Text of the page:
Is an Elevator Pitch a Verbal Resume?

When you’re preparing your Elevator Pitch, just imagine your listener has a remote control and can switch you off if they’re not interested. It sounds harsh, but it works.

When I started as a network news reporter I remember my mom telling me; “Don’t be nervous, just imagine me watching TV at home and you’re just talking to me!”. That advice really did not work. Clearly my mom is my biggest fan! I could bore her to death, or totally screw up and she’d still think I was amazing.

So it wasn’t mom or anyone else specific I would imagine before going on air. What helped me get on top of my nerves the most was imagining a faceless, bodiless hand on a TV remote control, the finger hovering dangerously close to the OFF button.

I knew that if I didn’t engage that faceless viewer, a viewer who represented millions of others out there, that they could vote me off by simply switching me off. Or worse, by switching channels to the rival news programme. Because let’s face it, not every news story is accompanied by great video or a gripping story line. Some are dry and technical or sometimes I’d have to sum up a 2 month court case in just 2 minutes. It meant editing, editing, editing, choosing the most impactful opening and closing lines and trying to tell a story in-between.

So as perverse as it sounds, that fear of viewers hitting the remote control actually dissipated my nerves by allowing me to focus on how to stop them doing that.So too when it comes to your Elevator Pitch; Speak in a way that makes your listener prick their ears up. If you’ve heard others use similar phrases to you or you’ve copied a well used phrase, go back to the drawing board and think of a more creative way to say the same thing.

Dazzling your listener by sounding fresh and enthusiastic will go a long way at making you memorable, especially for career returnees who may have gaps in their experience. Whether career returnee or in employment looking for your next role, never, ever think of your Elevator Pitch as a verbal version of your Resumé. It could not be more different. Take that resume, rip it up for the purposes of this exercise, and just speak from the heart; of your professional achievements, your professional goals and tie them together with your story. That is what will be memorable and what will make you memorable.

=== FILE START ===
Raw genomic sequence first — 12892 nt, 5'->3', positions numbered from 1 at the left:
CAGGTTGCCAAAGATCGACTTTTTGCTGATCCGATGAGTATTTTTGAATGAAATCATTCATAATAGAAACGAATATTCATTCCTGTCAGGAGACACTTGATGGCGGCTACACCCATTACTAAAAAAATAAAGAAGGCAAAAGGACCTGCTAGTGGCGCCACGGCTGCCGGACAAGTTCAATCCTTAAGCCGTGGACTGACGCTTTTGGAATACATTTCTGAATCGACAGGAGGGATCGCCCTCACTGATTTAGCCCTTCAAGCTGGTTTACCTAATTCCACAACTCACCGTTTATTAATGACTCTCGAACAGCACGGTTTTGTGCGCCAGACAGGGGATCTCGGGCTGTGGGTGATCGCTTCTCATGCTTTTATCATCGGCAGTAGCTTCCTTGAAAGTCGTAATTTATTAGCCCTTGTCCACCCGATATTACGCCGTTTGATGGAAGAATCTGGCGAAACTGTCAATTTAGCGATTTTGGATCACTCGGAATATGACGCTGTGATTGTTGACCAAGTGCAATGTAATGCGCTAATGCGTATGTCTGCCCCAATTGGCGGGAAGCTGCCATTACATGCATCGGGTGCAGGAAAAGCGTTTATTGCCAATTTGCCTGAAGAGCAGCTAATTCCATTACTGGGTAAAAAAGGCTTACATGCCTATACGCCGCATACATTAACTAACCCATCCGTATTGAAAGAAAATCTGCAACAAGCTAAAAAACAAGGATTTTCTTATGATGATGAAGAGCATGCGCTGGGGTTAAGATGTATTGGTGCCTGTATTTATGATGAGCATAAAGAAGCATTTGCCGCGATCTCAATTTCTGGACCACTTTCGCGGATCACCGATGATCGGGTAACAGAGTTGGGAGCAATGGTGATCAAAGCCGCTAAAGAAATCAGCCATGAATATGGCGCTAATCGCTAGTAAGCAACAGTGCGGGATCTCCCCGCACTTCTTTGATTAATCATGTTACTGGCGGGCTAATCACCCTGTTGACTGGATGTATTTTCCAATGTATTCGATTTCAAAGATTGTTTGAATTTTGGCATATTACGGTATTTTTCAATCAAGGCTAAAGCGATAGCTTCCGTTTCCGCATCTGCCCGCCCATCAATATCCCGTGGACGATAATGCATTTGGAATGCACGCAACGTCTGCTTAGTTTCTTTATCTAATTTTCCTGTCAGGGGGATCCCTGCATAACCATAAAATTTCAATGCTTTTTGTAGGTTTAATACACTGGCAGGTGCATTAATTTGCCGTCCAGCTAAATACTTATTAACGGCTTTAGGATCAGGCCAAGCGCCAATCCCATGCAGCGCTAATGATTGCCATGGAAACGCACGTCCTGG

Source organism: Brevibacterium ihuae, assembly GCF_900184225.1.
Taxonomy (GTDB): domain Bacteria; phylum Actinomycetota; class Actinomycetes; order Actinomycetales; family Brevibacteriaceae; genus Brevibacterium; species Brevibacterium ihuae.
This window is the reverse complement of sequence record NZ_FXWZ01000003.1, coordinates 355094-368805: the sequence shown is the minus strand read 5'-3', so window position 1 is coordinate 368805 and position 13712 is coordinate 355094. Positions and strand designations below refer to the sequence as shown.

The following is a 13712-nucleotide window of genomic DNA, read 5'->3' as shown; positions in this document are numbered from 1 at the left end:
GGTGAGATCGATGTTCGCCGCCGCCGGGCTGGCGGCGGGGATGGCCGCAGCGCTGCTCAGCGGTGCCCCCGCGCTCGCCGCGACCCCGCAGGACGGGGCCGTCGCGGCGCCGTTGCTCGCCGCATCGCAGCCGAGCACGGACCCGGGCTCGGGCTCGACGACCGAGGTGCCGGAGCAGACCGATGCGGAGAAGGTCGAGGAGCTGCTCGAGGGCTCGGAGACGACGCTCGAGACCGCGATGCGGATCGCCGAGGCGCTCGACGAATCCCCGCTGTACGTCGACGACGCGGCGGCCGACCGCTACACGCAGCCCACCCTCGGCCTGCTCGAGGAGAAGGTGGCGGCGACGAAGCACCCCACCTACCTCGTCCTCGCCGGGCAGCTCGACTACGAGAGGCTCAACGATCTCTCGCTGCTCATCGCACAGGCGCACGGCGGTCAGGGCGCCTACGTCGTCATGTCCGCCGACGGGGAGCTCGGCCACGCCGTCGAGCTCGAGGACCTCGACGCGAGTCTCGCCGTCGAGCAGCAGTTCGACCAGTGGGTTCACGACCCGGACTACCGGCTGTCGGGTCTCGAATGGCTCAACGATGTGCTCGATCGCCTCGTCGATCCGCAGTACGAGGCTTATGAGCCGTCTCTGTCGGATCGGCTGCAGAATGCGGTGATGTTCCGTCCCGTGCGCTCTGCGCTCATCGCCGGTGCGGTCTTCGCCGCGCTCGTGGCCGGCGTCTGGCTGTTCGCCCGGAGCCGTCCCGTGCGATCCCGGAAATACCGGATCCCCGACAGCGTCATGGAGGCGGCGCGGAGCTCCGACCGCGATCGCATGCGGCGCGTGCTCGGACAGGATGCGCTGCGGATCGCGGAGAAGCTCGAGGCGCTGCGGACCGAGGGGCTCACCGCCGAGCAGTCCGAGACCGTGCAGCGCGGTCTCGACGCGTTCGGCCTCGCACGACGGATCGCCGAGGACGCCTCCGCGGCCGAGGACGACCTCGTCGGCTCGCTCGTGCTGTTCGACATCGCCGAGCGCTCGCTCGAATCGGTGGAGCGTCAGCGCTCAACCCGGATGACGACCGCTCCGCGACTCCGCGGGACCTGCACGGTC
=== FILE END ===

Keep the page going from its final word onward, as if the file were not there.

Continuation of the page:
And practice it. Practice, practice, practice. I can not emphasise that enough. I myself have fallen foul of the hubris that is thinking I don’t need to practice my elevator pitch.Every time you use it, it’s in a different context, with a different audience and a different vibe. So each time you think you’re going to use it say it and say it again, even on your way to the venue - get used to hearing your voice say it. Don’t expect it always to sound the same either; I defy you to trot out the same pitch twice and they be exactly the same. And that’s fine because you are trying to communicate in a natural way, not sound like an automaton.

So PRACTICE! But not on your mom, because she’s your biggest fan and she would never switch you off. 

Luisa Baldini is the Co-Founder of Composure Media, providing media and communications training to both corporate and individuals. With over 20 years in broadcast media, Luisa, a former TV news correspondent at the BBC covered everything from the Amanda Knox trials in Italy to Royal births. After a relocation to New York, Luisa made her own career shift and decided to use her core communication skills to help others find the confidence to present with composure and communicate effectively. Luisa is now back in the UK, is and is a Communications Coach with the Vermilion Coaching Network.